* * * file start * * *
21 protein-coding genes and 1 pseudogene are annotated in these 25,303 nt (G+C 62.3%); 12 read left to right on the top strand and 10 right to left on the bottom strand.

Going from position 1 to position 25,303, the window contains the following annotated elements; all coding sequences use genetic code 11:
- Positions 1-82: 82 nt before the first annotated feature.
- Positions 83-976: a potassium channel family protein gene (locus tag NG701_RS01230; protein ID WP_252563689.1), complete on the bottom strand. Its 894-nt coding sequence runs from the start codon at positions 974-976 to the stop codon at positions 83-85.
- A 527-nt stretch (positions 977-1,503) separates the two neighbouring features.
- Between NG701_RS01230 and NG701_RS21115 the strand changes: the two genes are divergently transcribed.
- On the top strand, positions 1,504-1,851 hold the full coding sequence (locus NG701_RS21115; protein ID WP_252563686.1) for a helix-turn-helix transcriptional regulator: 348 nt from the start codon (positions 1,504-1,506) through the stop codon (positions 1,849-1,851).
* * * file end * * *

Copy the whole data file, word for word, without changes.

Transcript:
21 protein-coding genes and 1 pseudogene are annotated in these 25,303 nt (G+C 62.3%); 12 read left to right on the top strand and 10 right to left on the bottom strand.

Going from position 1 to position 25,303, the window contains the following annotated elements; all coding sequences use genetic code 11:
- Positions 1-82: 82 nt before the first annotated feature.
- Positions 83-976: a potassium channel family protein gene (locus tag NG701_RS01230; protein ID WP_252563689.1), complete on the bottom strand. Its 894-nt coding sequence runs from the start codon at positions 974-976 to the stop codon at positions 83-85.
- A 527-nt stretch (positions 977-1,503) separates the two neighbouring features.
- Between NG701_RS01230 and NG701_RS21115 the strand changes: the two genes are divergently transcribed.
- On the top strand, positions 1,504-1,851 hold the full coding sequence (locus NG701_RS21115; protein ID WP_252563686.1) for a helix-turn-helix transcriptional regulator: 348 nt from the start codon (positions 1,504-1,506) through the stop codon (positions 1,849-1,851).